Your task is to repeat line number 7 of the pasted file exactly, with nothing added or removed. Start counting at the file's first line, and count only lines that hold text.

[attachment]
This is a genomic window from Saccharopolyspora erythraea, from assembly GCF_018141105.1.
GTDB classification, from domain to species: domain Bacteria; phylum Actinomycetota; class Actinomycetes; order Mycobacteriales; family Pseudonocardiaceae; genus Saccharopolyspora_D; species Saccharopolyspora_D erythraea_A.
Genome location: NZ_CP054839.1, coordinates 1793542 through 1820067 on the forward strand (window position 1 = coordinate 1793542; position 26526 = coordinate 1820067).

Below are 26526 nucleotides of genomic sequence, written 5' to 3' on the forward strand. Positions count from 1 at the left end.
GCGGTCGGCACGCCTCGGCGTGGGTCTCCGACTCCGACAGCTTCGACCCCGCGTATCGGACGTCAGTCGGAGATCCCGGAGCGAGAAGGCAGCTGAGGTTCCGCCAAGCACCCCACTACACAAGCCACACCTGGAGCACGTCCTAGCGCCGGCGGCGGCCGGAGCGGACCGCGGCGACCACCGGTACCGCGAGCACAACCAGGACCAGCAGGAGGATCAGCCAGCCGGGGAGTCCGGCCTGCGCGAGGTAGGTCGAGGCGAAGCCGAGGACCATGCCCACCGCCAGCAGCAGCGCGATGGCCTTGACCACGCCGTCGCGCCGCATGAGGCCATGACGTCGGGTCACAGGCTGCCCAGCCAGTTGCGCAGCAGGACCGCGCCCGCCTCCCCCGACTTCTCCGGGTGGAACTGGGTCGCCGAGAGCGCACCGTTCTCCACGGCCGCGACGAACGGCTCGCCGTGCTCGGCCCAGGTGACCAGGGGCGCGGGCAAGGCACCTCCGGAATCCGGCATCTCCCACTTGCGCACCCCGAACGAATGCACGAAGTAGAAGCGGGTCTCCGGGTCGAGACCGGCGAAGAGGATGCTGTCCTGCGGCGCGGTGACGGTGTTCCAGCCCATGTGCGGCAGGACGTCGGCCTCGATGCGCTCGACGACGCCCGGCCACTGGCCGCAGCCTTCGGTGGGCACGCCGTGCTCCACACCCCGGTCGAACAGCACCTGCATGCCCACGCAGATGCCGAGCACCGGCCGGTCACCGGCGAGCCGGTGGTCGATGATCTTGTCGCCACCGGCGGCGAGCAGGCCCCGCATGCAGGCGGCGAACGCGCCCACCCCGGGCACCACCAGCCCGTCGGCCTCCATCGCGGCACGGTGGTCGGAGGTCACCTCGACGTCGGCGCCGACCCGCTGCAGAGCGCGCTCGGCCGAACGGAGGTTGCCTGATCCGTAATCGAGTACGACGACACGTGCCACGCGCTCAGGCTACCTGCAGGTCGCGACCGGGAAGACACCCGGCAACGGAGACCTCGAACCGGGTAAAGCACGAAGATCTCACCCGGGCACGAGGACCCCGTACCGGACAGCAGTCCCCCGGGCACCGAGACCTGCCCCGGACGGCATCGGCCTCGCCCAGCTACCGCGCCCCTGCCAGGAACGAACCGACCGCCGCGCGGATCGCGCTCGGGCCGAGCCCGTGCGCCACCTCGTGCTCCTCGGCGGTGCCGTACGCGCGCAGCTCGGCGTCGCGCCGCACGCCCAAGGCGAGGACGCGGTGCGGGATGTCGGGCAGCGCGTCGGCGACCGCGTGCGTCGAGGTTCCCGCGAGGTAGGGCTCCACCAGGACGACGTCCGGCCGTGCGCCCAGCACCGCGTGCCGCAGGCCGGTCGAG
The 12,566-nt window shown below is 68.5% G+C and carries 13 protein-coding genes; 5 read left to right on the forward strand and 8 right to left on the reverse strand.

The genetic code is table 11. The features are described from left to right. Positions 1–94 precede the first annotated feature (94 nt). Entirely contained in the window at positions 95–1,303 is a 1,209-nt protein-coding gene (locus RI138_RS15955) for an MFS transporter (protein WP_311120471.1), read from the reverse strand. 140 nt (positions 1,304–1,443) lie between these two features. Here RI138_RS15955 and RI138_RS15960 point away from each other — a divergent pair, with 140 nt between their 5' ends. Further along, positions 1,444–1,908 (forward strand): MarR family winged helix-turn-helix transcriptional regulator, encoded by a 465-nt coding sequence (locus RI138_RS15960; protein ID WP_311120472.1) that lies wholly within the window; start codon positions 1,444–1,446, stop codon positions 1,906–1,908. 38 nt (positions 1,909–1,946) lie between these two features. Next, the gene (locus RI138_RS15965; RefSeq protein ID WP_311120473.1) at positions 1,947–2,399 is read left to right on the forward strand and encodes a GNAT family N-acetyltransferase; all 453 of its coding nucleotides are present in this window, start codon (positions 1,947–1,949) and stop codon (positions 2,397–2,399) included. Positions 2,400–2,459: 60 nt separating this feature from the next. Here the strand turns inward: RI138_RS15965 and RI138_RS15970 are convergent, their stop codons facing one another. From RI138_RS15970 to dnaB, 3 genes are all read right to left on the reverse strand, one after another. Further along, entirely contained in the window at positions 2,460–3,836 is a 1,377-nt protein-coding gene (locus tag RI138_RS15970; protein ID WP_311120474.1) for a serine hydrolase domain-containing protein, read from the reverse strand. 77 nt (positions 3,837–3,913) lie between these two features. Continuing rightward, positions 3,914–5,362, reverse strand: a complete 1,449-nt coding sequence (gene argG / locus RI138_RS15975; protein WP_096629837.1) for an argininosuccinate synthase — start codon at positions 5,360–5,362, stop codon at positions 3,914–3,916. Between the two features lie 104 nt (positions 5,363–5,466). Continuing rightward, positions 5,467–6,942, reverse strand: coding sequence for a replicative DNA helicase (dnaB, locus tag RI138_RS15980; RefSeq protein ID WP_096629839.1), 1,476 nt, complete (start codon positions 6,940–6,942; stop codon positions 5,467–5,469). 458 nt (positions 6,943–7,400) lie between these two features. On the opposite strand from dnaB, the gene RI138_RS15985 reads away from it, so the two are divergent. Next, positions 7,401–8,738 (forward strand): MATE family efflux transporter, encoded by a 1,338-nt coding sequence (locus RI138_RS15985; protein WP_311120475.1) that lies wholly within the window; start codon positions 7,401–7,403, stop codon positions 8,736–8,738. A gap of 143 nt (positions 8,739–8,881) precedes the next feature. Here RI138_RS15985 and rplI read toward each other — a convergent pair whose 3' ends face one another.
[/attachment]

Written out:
The genetic code is table 11. The features are described from left to right. Positions 1–94 precede the first annotated feature (94 nt). Entirely contained in the window at positions 95–1,303 is a 1,209-nt protein-coding gene (locus RI138_RS15955) for an MFS transporter (protein WP_311120471.1), read from the reverse strand. 140 nt (positions 1,304–1,443) lie between these two features. Here RI138_RS15955 and RI138_RS15960 point away from each other — a divergent pair, with 140 nt between their 5' ends. Further along, positions 1,444–1,908 (forward strand): MarR family winged helix-turn-helix transcriptional regulator, encoded by a 465-nt coding sequence (locus RI138_RS15960; protein ID WP_311120472.1) that lies wholly within the window; start codon positions 1,444–1,446, stop codon positions 1,906–1,908. 38 nt (positions 1,909–1,946) lie between these two features. Next, the gene (locus RI138_RS15965; RefSeq protein ID WP_311120473.1) at positions 1,947–2,399 is read left to right on the forward strand and encodes a GNAT family N-acetyltransferase; all 453 of its coding nucleotides are present in this window, start codon (positions 1,947–1,949) and stop codon (positions 2,397–2,399) included. Positions 2,400–2,459: 60 nt separating this feature from the next. Here the strand turns inward: RI138_RS15965 and RI138_RS15970 are convergent, their stop codons facing one another. From RI138_RS15970 to dnaB, 3 genes are all read right to left on the reverse strand, one after another. Further along, entirely contained in the window at positions 2,460–3,836 is a 1,377-nt protein-coding gene (locus tag RI138_RS15970; protein ID WP_311120474.1) for a serine hydrolase domain-containing protein, read from the reverse strand. 77 nt (positions 3,837–3,913) lie between these two features. Continuing rightward, positions 3,914–5,362, reverse strand: a complete 1,449-nt coding sequence (gene argG / locus RI138_RS15975; protein WP_096629837.1) for an argininosuccinate synthase — start codon at positions 5,360–5,362, stop codon at positions 3,914–3,916. Between the two features lie 104 nt (positions 5,363–5,466). Continuing rightward, positions 5,467–6,942, reverse strand: coding sequence for a replicative DNA helicase (dnaB, locus tag RI138_RS15980; RefSeq protein ID WP_096629839.1), 1,476 nt, complete (start codon positions 6,940–6,942; stop codon positions 5,467–5,469). 458 nt (positions 6,943–7,400) lie between these two features. On the opposite strand from dnaB, the gene RI138_RS15985 reads away from it, so the two are divergent. Next, positions 7,401–8,738 (forward strand): MATE family efflux transporter, encoded by a 1,338-nt coding sequence (locus RI138_RS15985; protein WP_311120475.1) that lies wholly within the window; start codon positions 7,401–7,403, stop codon positions 8,736–8,738. A gap of 143 nt (positions 8,739–8,881) precedes the next feature. Here RI138_RS15985 and rplI read toward each other — a convergent pair whose 3' ends face one another.